Greece saw the interest rate it has to pay to get investors to lend it money fall further Tuesday, a day after its European creditors backed the release of the country's next batch of rescue loans.

The Public Debt Management Agency said it raised 1.3 billion euros ($1.7 billion) from the sale of 13-week loans at an interest rate of 4.02 percent — that's the lowest rate since April 2011 and the second lowest in 28 equivalent auctions that started that year.

Late Monday, the finance ministers from the 16 other European Union countries that use the euro approved the release of 7.5 billion euros ($10 billion) in loans to Greece, to be paid out in May and June.

They cited "further substantial progress" in Greece's deficit-reduction program.

Weighed down by massive debts, Greece lost access to bond markets in 2010. The conservative-led government hopes to have the country return to bond markets in the first six months of 2014, as the economy emerges from a crippling recession that's sent unemployment up to a record high above 27 percent.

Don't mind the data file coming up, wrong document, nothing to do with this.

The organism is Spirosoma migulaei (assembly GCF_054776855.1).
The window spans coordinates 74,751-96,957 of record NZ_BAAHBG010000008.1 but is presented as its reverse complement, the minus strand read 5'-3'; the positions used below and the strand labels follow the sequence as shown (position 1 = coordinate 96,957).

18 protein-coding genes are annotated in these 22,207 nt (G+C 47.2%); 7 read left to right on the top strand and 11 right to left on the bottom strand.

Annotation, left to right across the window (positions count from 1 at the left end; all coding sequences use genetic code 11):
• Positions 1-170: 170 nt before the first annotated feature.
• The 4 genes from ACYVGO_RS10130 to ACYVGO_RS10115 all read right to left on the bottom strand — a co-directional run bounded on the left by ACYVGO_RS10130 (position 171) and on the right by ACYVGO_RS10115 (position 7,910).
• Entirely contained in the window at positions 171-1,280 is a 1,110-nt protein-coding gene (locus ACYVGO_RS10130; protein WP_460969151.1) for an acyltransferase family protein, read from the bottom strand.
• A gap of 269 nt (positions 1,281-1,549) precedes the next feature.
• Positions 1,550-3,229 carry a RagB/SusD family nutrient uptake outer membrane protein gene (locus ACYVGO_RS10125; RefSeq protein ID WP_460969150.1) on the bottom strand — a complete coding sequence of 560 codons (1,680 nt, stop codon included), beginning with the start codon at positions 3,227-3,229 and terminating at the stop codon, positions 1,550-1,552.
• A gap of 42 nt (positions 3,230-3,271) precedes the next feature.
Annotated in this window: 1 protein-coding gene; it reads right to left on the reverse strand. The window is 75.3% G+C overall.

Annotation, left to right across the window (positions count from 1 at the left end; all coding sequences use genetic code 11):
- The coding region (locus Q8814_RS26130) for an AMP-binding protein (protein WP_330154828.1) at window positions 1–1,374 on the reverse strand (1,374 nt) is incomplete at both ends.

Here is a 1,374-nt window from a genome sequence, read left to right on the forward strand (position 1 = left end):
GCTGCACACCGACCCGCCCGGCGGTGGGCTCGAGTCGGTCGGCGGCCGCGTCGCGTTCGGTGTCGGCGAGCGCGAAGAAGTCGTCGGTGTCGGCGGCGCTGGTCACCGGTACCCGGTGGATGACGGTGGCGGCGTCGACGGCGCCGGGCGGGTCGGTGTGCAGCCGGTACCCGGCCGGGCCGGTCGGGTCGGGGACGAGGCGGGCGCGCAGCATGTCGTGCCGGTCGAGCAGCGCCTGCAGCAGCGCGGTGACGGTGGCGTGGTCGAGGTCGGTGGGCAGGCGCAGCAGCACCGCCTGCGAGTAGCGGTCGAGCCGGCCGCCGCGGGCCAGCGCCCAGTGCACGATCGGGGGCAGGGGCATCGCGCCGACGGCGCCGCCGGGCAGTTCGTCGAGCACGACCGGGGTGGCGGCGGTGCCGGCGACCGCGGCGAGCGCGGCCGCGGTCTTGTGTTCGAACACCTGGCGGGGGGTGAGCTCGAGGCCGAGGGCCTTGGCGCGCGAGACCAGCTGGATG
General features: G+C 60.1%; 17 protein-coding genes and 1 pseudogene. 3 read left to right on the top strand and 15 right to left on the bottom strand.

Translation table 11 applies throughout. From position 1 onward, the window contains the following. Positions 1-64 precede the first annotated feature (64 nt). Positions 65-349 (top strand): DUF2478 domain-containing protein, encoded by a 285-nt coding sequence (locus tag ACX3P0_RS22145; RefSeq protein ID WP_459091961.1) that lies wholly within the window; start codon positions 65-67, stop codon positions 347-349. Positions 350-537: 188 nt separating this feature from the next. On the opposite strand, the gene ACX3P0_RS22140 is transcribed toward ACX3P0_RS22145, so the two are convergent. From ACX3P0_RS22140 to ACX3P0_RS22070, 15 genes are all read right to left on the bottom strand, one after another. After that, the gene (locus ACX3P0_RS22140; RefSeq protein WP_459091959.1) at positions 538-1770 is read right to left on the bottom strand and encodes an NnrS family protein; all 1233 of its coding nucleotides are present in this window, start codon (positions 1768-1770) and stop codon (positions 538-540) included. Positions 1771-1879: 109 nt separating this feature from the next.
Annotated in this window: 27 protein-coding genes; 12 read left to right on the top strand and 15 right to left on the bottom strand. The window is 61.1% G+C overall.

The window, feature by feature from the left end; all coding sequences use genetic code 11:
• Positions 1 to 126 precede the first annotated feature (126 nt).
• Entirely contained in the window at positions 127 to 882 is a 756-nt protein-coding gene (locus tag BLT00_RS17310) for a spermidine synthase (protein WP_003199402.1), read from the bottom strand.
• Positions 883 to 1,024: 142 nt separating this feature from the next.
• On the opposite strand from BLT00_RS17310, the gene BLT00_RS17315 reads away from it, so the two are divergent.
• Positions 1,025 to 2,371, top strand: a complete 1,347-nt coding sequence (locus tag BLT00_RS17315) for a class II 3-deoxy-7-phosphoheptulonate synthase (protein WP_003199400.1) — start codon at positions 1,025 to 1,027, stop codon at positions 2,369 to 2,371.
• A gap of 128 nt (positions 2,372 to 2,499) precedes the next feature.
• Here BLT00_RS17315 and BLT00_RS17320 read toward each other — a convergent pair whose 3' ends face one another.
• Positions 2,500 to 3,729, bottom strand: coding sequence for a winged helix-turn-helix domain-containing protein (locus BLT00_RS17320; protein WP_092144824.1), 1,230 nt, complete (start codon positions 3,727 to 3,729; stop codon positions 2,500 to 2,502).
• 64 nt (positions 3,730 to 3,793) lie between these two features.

Also Tuesday, public servants' unions held a 24-hour strike, protesting government plans to use emergency powers and force state school teachers to call off a strike timed to coincide with annual school-leaving exams.

But Tuesday's protest failed to make any visible impact on government-run services and was criticized as a token gesture of solidarity by teaching unions which refused to join the walkout.

Public and private sector unions have also called work stoppages for Thursday, with Greece's Air Traffic Controllers' Association planning to halt flights on that day between 12:00 and 4:00 p.m. (0900-1300GMT).